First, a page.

Home
Chapter Index
Measuring
standard 
Literature
Navigation

Judgement of nutritional state in Loris

Judgement of the nutritional state and signs of dehydation in Nycticebus pygmaeus

Some measured body weights in N. pygmaeus:

Head-body-length Weight data from literature (no information about time of the year) Normal winter weight Normal summer weight
18.0-21.0 cm 88
21.0-29.0 cm 89
230-287 g (n=7) 86; 300-450 g 87; fully grown more than 500 g38. Female: 372 g; male: 462 g 89 Up to 590, 600 g, in one case 630 g 85(measured at the Endangered Primate Rescue Center, Vietnam)
In summer more slender 85.
(Exact weight?)

Judgement of the nutritional state in Loris

.
 

a-c: normal. d-f: Location and visibility of fat deposits in adipose animals. d: Young male in sleeping posture, with fat deposits visible on the upper thighs and hind parts of the trunk. e: In females, fat deposits are best visible on the ventral side, on either side of the clitoris. In breeding females, some fat deposits may be advantageous; during lactation, in spite of abundant feeding a considerable loss of weight was observed (Meier, unpublished). g-i: signs of emaciation (old animal suffering from kidney disease and diabetes).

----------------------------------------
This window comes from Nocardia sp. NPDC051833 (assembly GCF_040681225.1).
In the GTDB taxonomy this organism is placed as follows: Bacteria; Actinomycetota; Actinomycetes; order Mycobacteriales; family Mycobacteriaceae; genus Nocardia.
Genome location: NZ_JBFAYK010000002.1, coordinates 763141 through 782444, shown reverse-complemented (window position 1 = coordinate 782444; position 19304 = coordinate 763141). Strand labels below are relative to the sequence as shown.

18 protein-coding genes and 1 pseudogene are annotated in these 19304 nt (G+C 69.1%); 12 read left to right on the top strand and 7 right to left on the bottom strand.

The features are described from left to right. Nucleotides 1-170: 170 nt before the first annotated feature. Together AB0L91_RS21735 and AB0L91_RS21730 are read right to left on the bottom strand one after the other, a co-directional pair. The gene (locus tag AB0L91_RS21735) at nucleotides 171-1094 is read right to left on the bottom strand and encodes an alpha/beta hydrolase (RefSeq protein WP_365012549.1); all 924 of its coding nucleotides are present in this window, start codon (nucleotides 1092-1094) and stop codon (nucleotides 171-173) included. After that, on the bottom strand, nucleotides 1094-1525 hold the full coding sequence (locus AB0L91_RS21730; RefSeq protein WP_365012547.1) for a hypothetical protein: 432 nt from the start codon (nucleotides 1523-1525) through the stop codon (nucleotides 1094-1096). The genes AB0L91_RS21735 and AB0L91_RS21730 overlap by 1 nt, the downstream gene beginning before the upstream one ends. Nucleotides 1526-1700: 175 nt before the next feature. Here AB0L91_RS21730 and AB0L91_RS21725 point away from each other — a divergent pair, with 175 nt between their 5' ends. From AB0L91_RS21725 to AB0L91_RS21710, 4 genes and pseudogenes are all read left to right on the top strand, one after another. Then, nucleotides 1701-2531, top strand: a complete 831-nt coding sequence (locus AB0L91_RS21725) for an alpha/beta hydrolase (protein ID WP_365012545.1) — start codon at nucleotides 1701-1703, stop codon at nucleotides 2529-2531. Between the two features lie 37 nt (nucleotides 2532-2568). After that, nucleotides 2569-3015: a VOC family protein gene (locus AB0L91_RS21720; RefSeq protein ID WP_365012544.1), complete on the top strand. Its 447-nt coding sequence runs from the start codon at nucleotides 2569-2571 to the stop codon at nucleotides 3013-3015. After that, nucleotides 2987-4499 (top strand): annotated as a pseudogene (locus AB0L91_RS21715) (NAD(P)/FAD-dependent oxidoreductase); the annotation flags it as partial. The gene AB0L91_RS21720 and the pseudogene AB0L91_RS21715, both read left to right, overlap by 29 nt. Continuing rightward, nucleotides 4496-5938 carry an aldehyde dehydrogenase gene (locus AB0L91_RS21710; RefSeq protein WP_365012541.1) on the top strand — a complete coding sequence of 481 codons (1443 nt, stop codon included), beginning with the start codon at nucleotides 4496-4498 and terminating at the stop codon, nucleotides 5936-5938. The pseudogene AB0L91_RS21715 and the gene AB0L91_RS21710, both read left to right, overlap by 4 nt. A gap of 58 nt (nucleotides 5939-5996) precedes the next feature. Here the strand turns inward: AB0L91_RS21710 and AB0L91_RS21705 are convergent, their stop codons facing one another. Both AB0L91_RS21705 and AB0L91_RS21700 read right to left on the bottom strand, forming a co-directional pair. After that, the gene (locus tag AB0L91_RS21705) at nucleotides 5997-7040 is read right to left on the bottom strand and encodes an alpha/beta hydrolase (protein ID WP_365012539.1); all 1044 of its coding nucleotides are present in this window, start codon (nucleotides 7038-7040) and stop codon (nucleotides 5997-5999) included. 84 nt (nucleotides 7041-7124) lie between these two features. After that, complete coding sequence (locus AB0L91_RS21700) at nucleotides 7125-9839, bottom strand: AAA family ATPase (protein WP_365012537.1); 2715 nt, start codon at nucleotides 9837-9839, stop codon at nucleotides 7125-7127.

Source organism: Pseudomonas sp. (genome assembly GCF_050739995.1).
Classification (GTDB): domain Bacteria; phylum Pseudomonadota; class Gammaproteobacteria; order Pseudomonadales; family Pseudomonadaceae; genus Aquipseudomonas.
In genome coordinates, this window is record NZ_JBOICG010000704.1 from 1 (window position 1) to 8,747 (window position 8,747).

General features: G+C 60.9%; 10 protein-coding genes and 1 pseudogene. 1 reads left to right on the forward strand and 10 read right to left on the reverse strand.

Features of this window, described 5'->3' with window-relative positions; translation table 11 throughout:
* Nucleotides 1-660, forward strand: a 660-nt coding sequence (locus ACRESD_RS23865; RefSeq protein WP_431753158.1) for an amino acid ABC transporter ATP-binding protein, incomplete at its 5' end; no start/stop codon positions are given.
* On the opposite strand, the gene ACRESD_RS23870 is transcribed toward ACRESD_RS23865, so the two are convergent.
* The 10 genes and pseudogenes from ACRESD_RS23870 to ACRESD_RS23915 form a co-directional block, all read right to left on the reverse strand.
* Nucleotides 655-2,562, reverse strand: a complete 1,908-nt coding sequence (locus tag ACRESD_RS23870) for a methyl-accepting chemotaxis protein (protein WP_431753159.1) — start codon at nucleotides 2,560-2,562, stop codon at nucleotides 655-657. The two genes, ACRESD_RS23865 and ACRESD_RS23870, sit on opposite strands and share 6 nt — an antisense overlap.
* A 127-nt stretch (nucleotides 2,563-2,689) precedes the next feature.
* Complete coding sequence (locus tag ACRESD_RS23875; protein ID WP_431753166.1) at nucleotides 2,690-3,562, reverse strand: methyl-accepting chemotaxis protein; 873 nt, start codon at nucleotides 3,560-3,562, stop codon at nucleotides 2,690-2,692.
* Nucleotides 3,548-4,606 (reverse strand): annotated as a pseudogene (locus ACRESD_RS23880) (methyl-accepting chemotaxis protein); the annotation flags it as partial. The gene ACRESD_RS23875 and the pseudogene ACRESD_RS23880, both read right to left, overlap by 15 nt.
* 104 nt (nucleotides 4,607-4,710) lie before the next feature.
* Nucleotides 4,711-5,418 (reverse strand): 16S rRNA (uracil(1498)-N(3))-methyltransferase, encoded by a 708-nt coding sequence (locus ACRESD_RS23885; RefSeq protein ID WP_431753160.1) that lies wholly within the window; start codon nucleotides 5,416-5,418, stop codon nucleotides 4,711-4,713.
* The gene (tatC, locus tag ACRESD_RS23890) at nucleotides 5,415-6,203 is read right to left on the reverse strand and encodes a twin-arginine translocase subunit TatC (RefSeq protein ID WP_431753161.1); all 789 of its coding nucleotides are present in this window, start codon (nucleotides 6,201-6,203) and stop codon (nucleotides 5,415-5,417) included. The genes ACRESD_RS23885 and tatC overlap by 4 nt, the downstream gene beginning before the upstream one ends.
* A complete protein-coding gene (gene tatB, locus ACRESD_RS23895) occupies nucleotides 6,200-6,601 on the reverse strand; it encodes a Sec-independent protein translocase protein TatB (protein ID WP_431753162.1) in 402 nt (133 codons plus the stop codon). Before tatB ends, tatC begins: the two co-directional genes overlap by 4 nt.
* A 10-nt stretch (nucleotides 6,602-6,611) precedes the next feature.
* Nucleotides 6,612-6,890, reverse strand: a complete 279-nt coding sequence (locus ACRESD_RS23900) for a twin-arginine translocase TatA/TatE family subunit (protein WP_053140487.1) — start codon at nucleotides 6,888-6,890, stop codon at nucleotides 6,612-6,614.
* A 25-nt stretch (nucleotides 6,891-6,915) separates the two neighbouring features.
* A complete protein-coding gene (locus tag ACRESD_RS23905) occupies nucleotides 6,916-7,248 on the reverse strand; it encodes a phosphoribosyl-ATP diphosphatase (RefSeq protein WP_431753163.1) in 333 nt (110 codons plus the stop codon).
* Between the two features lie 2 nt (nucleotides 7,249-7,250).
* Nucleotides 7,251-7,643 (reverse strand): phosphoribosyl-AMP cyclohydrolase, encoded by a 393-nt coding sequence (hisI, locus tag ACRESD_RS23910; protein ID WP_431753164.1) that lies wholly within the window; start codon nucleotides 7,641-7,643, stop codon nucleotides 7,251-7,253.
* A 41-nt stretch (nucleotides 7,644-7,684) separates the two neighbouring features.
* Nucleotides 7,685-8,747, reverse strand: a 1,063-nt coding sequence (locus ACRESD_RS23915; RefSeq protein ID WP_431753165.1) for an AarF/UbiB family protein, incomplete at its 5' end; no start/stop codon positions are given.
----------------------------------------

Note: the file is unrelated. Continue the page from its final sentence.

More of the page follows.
Some body weight data for L. t. nordicus (data by Meier & Schulze, published in Schulze 1998):


 
Sitting height / head-body-
length
Average weight in 1980, freshly caught
Average weight in captivity, 1980-1982
Fat
Emaciated
Normal size
22 cm / 
24.5 - 25 cm
Males 252.3 g 
(n = 4), females 269.7 g 
(n = 5)
Males 277.2 g 
(n = 4),
females 322.5 g
(n = 5)
Males: up to 350 g, females up to 365 g
200 g, 
226 g
Unusually large 
animals
24.5 cm / 
  26 cm
  -  430 - 440 g  Up to 
   482 g, 
 pregnant 
   490 g
  265 g

 

Back to the top of this page
 
Loris and related species: health
Last amendment: 4 February 2001

Home Rescue Centers
Taxonomy, populations
Identification key Distribution maps Database for genera, species & populations
Info for field studies & wild population surveys Reintroduction to the wild Captive care
Conservation breeding
Diseases of lorises and pottos Behaviour General Info